NEWARK, N.J. -- "They're trying to make it like the street fight between Cory Booker and Sharpe James," says Ras Baraka, candidate for mayor of New Jersey's largest city, referring to election opponent Shavar Jeffries. "I'm not Sharpe James and he's definitely not Cory Booker."
If the May 13 mayoral election is not a rerun of the the infamous "street fight" between Booker and James, it nevertheless has produced plenty of the Brick City's trademark electoral fireworks -- including arson.
Baraka says the era of "cult worship" in Newark is over, a reference to the popular Booker, who left the mayor's office to serve as a U.S. senator in October. Jeffries calls Baraka endorser Sharpe James, the scandal-tainted mayor Booker toppled in 2006, one of a "series of candidates who represent Newark's past."
The sharpest contrast in how the two Democrats envision the future may be in their views on Newark's public education system. Jeffries is a charter school founder who favors school "choice," much as Booker did. Baraka is a former public high school principal who adamantly opposes the idea of "competition."
Jeffries, a 39-year-old civil rights lawyer, has a compelling biography. Born in Newark, his mother was murdered when he was 10. His father, he says, was never around, so it fell to his grandmother to raise him. He got a lucky break with a scholarship to Seton Hall Preparatory School in affluent West Orange.
"Nobody in my family was going away to college. Many weren't even getting out of high school," Jeffries recalls. "I took the bus for about 90 minutes every day."
Jeffries went on to amass a stellar resume: Duke, Columbia Law, and a federal appellate court clerkship. Along the way, he says, he never forgot his background. Jeffries' way of giving back was to found the first TEAM Academy Charter School in Newark in 2002. It is an affiliate of the national Knowledge is Power Program, or KIPP, charter school network.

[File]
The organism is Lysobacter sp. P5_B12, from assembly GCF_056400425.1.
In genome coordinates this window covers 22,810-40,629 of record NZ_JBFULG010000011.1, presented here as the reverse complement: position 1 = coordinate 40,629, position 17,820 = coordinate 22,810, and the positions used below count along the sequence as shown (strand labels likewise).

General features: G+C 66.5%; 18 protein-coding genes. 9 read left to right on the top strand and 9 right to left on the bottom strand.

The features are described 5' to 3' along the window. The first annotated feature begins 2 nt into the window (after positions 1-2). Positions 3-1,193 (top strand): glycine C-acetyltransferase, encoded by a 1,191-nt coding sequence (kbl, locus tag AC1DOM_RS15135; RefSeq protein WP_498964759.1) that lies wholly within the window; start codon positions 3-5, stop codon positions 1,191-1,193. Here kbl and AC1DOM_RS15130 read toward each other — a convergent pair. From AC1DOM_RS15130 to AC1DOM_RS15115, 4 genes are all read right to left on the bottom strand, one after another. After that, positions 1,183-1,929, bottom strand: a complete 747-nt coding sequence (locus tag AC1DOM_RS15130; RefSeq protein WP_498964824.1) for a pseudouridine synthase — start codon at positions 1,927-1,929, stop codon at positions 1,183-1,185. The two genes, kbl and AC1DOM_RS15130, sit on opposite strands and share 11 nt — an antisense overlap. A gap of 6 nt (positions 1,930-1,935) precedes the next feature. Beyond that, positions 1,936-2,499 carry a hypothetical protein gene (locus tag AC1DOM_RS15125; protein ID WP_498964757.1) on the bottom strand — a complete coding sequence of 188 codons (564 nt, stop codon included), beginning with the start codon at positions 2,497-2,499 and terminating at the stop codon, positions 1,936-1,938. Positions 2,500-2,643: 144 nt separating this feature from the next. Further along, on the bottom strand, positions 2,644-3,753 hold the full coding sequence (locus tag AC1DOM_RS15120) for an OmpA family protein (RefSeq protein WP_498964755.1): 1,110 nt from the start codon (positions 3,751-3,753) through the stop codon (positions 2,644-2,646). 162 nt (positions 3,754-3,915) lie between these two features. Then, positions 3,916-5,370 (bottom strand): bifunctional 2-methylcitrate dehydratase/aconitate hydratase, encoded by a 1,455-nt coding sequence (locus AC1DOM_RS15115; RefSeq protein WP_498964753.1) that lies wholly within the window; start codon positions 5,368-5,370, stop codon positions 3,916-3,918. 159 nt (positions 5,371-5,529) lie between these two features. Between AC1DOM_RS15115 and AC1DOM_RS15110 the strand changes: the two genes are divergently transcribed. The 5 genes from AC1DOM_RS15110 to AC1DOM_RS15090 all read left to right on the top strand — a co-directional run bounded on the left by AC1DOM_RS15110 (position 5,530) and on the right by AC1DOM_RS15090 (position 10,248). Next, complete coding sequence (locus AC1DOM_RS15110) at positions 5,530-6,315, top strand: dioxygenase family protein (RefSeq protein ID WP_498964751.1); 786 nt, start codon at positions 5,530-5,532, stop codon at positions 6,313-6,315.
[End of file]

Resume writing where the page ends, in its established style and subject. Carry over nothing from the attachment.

"When I jumped into it, it wasn't about charter versus district, any of that," he recalls. "We just wanted to educate babies. And there was no drama."
Now, more than a decade later, charter schools serve about 9,600 of Newark's 44,000 students, and there seems nothing but drama.
The district superintendent, Gov. Chris Christie appointee Cami Anderson, recently announced plans to close or consolidate a half-dozen schools, placing some under the management of charter operators. She said she hopes to lay off up to 1,000 of the district's 3,800 teachers using merit evaluations instead of teacher seniority.
Jeffries, who in the past had cordial relations with Anderson, is a supporter of charter schools. "I believe competition forces every provider to make sure they're focusing on children and not politics," he says. "Everybody has options except for poor people."
But Anderson may have overreached with her latest plans. Critics are up in arms, and Jeffries says Anderson has gone too far too fast.
Jeffries says that if he's elected, he'd be willing to let Anderson keep her job "if she's willing to fundamentally reset how she engages our community and fall under my office as the mayor and our community more broadly."
"But if she can't do that," he adds, "then clearly we need a new superintendent."